There are confidence-building measures that can be undertaken by governments. Whereas we, outside of governmental positions, can make suggestions as to steps that governments could take, we nevertheless have little possibility to oblige action by them. Thus, we have to consider what confidence-building measures we as academics and nongovernmental organization activists can undertake.

Fortunately, we have long experience of working to reduce the tensions between the USA and the Soviet Union (NATO and the Warsaw Pact) which led to the Helsinki Agreements and finally the end of the Cold War. Much of the analysis is still of value such as Mary Kaldor (Ed), Europe from Below (London: Verso: 1991). Many of the peace organizations that were involved are still in existence and could focus on Asia-Pacific issues.

There have also been efforts on confidence-building in the Israel-Palestine conflict and in the wider Middle East. Repeated efforts concerning tensions between India and Pakistan often focused on the tensions in Kashmir.

Today, there is a need to draw upon these experiences to impart conflict resolution skills to new individuals and groups, thereby building and expanding the constituencies working for conflict reduction measures. New participants can have backgrounds in psychology, religion, law and communications with experience in social movements and community action programs.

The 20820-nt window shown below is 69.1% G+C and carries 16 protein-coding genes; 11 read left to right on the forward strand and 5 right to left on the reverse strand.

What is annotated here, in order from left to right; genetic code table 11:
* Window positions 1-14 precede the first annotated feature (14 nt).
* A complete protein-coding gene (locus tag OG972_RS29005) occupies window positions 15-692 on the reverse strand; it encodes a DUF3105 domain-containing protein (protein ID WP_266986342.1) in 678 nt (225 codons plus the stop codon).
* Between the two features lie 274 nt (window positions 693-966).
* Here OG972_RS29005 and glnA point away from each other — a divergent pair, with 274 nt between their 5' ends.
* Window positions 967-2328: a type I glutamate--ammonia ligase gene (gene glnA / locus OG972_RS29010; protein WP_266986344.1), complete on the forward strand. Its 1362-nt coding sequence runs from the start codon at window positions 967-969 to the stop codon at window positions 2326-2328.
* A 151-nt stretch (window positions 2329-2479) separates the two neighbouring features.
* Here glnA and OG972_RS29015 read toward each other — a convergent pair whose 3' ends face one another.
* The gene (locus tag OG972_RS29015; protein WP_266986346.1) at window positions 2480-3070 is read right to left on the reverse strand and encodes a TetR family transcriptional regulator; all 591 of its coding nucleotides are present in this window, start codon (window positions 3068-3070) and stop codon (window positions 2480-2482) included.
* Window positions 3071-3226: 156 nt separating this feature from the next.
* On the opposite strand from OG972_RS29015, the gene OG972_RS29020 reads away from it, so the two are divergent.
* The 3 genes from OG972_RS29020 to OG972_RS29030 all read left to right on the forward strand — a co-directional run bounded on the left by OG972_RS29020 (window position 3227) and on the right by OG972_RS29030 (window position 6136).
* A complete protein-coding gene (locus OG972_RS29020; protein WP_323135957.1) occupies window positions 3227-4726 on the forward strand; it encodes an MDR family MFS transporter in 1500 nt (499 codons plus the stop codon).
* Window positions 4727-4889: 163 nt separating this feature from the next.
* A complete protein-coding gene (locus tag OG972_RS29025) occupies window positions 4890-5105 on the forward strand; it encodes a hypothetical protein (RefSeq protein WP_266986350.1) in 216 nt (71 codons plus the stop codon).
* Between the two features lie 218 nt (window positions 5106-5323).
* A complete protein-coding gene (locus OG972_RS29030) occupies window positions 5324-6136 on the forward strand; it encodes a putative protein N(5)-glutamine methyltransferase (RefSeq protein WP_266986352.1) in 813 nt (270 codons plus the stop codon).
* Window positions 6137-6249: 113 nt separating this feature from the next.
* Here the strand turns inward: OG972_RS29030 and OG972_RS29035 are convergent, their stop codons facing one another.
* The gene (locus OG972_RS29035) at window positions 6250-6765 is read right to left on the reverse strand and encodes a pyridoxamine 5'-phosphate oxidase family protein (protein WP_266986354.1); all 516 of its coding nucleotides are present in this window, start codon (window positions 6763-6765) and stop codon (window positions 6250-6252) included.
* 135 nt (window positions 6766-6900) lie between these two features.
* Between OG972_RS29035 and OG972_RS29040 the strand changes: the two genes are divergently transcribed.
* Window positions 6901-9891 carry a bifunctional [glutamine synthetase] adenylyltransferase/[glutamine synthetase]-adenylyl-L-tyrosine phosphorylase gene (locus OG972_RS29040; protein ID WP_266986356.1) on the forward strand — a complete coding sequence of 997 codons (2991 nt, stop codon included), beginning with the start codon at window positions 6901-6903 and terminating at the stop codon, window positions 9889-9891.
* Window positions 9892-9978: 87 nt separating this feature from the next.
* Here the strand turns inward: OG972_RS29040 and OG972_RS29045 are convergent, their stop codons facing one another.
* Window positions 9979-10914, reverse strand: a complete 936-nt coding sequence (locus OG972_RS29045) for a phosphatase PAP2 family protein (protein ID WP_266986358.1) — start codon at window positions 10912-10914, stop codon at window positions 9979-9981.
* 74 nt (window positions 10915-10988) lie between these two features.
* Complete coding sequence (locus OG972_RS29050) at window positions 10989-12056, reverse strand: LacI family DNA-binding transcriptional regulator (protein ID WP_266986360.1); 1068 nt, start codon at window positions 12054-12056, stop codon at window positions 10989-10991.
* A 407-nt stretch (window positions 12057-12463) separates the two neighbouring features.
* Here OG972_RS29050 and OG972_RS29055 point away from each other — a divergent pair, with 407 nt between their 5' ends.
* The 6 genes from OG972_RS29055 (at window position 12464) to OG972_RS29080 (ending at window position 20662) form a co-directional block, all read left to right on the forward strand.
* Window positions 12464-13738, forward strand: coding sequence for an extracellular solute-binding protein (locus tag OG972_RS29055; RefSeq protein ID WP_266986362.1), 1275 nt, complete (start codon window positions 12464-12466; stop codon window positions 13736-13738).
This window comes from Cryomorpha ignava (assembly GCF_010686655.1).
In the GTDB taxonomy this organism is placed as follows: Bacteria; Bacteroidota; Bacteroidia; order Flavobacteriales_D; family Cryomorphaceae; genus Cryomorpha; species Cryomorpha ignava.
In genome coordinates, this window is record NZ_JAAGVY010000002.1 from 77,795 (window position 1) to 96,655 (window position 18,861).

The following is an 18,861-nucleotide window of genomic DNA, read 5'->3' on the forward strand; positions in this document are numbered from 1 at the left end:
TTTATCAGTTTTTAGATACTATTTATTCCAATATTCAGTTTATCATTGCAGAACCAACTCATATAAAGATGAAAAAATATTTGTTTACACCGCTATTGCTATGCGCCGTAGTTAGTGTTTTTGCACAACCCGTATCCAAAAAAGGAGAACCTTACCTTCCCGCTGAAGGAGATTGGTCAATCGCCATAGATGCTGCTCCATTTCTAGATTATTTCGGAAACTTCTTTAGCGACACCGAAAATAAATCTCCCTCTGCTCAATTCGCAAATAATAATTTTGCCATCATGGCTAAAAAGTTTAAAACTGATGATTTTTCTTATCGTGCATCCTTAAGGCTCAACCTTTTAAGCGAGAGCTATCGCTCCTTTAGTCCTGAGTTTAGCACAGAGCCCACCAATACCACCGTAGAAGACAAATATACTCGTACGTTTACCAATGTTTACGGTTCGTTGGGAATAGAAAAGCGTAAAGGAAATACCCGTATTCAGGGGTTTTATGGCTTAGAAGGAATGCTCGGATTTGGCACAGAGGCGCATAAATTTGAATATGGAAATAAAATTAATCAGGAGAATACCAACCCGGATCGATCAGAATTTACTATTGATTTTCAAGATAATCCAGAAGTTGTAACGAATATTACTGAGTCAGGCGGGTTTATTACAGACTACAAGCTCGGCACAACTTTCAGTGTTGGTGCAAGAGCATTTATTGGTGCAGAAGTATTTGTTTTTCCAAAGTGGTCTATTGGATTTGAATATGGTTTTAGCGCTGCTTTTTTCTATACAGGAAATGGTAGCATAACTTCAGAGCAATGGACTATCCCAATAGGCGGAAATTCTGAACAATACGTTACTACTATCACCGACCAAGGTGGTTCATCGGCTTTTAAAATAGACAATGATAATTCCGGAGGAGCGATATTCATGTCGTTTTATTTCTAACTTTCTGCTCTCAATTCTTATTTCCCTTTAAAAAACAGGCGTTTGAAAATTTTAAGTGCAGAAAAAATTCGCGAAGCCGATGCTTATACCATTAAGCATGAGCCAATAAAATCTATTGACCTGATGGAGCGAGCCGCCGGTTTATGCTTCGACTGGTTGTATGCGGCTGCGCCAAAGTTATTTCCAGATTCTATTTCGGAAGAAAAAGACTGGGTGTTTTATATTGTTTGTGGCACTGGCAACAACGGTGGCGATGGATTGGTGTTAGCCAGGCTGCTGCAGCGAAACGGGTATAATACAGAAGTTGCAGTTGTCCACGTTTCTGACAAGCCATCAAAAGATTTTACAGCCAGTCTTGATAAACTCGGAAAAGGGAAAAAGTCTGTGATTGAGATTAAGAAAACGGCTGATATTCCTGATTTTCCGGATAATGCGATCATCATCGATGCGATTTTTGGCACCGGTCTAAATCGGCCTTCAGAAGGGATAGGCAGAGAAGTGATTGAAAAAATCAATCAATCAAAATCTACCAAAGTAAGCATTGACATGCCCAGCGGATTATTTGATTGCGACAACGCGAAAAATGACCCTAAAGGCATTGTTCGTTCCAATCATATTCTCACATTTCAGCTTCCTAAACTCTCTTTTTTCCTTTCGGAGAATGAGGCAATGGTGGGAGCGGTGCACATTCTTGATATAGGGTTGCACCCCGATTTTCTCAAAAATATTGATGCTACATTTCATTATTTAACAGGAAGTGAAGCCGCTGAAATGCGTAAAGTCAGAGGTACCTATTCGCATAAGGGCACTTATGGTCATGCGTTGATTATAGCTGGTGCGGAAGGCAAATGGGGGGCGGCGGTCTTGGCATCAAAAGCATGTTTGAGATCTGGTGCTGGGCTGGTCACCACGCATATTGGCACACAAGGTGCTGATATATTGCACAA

There is also a need to draw upon categories of people who were not directly involved in earlier efforts. Often women were marginalized not only in government negotiations but even in nongovernmental efforts. These processes of dialogue have a value in deepening understanding of a situation. However, the emphasis should be on developing proposals for confidence-building measures.

Tensions in the Asia-Pacific area are growing, and there is a need for concerted action to reduce the slide to violence. As Don Carlson and Craig Comstock point out in their book, Citizen Summitry: Keeping the Peace when it Matters Too Much to be Left to Politicians (Los Angeles: Jeremy P. Tacker, Inc. 1986),

“Nobody made a greater mistake than he who did nothing because he could only do a little.”

Prof. René Wadlow is President of the Association of World Citizens.